A hiccup in my regularly scheduled updates: I’ve been indisposed, or in layman’s terms, feeling a bit shit.
Previously I boasted of feeling pretty damn good despite a rather bleak doctor’s note (and by note, I mean their “you’re not in great shape” prognosis, though I put it in slightly more colourful terms). Well, karma has caught up with me. I’m battling a nauseating cocktail of symptoms that the promised medications seem to exaggerate rather than diminish. Picture an incessant gut pain, heartburn so fierce it could roast marshmallows, and a dramatic gasp for breath every time I challenge a flight of stairs. And those pesky naps in the afternoon? They’re more frequent than a cat video on the internet. In my personal wellness dictionary, this ranks as RAF (rough as feck), which is leagues worse than the pangs of HAF (hungry as feck) or the thirst of TAF (thirsty as feck).
My mojo has been so AWOL that my lawn turned into a mini-jungle. My sprightly 85-year-old father-in-law, thinking he was auditioning for “Garden Rescue,” took the reins and tackled the greens. It took him three valiant days and almost sent him on an unplanned vacation to the heavens.
Then, the NHS chimed in with a little “thinking of you” card – or rather, a letter detailing the results of my PET scan. Newsflash: I’ve got unsolicited guests in the form of tumours in my liver and bones. Thankfully, they haven’t thrown a party in my brain or lungs yet. Oh, and here’s a surprise: my prostate’s on the larger side, which isn’t a shocker at all considering my other ‘fun’ symptoms. But the cherry on the sundae? The scan marked my appendix as ‘normal’. Funny, considering it took a medical exit back in ’77. I vividly remember that surgery, not for the agony but the sheer mortification of my 14-year-old self having a young female nurse shave off my pubescent pride. Now, if they overlooked that minor detail of a missing organ, what else slipped through? A huge cranial growth, perhaps? In case, like me, you’re wondering. No, the appendix can’t magically grow back.
However, there was a glimmer of hope. My follow-up with the oncologist led to a thumbs-up for a treatment cocktail featuring the dynamic duo, lpilimumav and Nivolumab. The gist? It’s like giving your immune system a shot of espresso so it wakes up and battles those pesky cancer cells, especially those sneaky liver ones playing hide and seek. But every rose has its thorn. Boosting the immune system is akin to feeding a Gremlin after midnight. Sure, it targets the bad, but can also ramp up conditions like diva-level eczema. And the encore? A buffet of side effects from tsunami-like diarrhoea, severe fatigue, diabetes and breathing difficulty to potential heart dramas, and a couple that, if taken too lightly, can land you a starring role in the afterlife. Amazing. I can’t wait to start!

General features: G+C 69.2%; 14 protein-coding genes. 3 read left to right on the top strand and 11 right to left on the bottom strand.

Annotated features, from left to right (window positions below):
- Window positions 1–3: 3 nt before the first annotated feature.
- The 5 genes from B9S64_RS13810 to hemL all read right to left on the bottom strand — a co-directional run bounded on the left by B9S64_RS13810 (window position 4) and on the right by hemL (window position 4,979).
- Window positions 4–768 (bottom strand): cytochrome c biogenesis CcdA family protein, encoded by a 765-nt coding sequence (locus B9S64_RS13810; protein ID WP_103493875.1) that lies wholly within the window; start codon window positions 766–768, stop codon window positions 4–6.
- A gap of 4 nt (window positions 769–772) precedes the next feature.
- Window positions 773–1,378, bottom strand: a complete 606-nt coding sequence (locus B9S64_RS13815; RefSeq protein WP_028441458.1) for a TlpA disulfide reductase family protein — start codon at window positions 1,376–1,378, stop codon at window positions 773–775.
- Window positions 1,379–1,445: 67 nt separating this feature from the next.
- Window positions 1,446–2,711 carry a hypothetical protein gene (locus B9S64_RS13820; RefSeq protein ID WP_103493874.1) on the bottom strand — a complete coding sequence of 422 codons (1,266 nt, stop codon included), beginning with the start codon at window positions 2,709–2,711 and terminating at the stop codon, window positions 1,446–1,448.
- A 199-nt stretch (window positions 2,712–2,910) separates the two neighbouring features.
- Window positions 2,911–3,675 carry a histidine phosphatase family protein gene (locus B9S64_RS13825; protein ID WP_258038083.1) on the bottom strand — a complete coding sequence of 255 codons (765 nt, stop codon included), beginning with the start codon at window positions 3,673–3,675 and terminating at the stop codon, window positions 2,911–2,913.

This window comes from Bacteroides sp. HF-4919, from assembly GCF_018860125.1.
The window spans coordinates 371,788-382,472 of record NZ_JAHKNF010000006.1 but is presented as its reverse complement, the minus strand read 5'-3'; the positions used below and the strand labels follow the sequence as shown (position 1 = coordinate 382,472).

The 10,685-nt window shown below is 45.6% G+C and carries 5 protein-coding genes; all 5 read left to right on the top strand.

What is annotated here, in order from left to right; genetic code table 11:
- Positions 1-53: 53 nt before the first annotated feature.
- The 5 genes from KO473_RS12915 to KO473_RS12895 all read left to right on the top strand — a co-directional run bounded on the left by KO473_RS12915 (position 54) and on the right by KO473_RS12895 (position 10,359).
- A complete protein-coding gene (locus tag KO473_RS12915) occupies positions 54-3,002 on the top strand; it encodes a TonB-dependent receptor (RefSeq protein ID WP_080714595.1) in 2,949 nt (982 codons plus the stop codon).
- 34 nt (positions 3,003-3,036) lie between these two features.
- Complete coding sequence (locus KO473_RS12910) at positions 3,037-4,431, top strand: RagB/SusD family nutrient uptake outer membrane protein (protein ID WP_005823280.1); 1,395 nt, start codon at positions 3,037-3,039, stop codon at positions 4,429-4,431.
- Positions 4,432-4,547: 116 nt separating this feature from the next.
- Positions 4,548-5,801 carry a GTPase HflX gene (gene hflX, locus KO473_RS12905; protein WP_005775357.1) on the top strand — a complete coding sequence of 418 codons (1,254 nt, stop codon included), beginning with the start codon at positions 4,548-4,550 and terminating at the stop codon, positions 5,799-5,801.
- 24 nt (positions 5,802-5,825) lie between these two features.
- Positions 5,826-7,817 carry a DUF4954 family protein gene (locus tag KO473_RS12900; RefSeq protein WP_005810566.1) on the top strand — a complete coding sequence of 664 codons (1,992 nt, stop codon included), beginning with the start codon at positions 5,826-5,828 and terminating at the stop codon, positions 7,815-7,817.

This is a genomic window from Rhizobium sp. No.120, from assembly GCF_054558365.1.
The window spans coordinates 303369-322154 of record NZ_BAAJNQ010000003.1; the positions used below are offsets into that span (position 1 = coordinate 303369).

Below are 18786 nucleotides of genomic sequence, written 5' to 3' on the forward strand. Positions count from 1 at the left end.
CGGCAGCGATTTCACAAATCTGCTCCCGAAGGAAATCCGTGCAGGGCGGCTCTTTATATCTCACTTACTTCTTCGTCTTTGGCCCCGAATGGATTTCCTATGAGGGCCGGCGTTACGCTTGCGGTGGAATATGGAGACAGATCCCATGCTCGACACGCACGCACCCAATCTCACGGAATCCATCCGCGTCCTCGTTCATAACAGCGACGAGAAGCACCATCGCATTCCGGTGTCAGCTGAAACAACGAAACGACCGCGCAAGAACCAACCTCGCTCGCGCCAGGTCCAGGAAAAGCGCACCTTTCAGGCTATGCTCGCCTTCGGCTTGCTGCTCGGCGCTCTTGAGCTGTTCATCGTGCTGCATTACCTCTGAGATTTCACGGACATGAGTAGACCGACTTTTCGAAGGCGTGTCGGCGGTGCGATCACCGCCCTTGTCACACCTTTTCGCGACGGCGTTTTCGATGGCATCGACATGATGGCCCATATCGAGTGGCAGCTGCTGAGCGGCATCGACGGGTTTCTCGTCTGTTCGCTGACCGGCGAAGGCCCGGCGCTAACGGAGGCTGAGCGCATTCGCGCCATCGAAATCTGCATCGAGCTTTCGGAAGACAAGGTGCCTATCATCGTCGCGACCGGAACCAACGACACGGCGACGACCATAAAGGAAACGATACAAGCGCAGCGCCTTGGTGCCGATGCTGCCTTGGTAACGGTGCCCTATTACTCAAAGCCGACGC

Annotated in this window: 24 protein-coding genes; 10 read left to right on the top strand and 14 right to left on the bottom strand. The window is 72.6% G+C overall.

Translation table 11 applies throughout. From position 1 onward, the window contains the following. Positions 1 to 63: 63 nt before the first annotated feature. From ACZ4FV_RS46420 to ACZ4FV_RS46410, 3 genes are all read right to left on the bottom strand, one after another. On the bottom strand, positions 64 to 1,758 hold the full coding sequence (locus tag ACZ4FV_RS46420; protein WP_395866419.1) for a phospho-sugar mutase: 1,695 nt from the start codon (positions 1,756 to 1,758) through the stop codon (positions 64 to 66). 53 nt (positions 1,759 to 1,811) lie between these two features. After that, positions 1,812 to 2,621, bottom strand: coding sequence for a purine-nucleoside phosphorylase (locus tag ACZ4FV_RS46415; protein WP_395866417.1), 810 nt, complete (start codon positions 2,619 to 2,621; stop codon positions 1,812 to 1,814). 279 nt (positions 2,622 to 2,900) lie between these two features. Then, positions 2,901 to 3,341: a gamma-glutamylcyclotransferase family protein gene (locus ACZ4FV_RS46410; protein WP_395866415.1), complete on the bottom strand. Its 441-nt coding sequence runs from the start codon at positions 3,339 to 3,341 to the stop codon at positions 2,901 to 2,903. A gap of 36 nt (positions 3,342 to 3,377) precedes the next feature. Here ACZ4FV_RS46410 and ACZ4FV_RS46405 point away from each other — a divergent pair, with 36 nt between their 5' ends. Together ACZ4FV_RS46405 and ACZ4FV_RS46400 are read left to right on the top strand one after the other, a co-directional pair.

I was booked in for a so-called ‘pre-assessment’ appointment in a few days. Apparently, my upcoming activities would include offering up more of my precious blood, having my heart graphed onto an ECG, and then sitting through a ‘riveting’ PowerPoint detailing the newest cocktail of substances they’d be pumping into my veins.
The doc, ever the optimist, also handed me another prescription for antiemetics, insisting these ones would be leagues better than their predecessors. I could only hope.
We ambled back to the pharmacy – Lo and behold, as I joined one of the many queues, I caught sight of Ewan Bot taking charge at a serving hatch. Of all the pharma-jockeys, it had to be him. I slipped into an adjacent queue in a feeble attempt at evasive action. But alas, Ewan’s Terminator-esque tracking system had already locked onto me. I steeled myself for the impending monotony, encountering his all-too-familiar robotic gaze. Predictably, we danced the same tedious dance. Name, purpose, tablets – the classics. But then, a plot twist: a shadow of a smile? Was it a glitch, or had Ewan 2.0 been deployed since my last escapade? He was positively helpful and suggested I take a seat in the waiting area so that he would come and get me as soon as possible.
Murmuring my thanks – more out of habit than anything – I settled down, predicting a sizable waiting time. However, Ewan proved to be quicker than a microwave’s minute, appearing beside me sooner than anticipated. I was caught off-guard, so I couldn’t verify if his walk was akin to C3-PO’s – minus the glitzy gold get-up, of course.
He handed over a ticket stamped “Approximate wait time – 20 minutes” in an unsurprisingly non-committal font. As expected, our number flashed up in a time eerily close to 20 minutes.
As we joined the pharmacy queue (which now resembled one for a Black Friday sale), my attention was hijacked by an intriguing trio in front of me. At the centre was a wiry woman, looking as if she’d experienced five decades at warp speed. With hair stretched back tighter than my patience at that point and a voice raspy enough to sand wood. She was the poster child for ‘chain-smoking chic’ in her ensemble of Adidas greyscale.
The figures flanking her were dressed as if they were headed to a funeral but sporting incongruous hefty black boots. The one on the right had handcuffs linking him to our chain-smoking fashionista. The penny finally dropped.
When they reached Ewan. I missed most of their exchange, but Ewan’s question about her address had me pondering whether it started with “HMP.”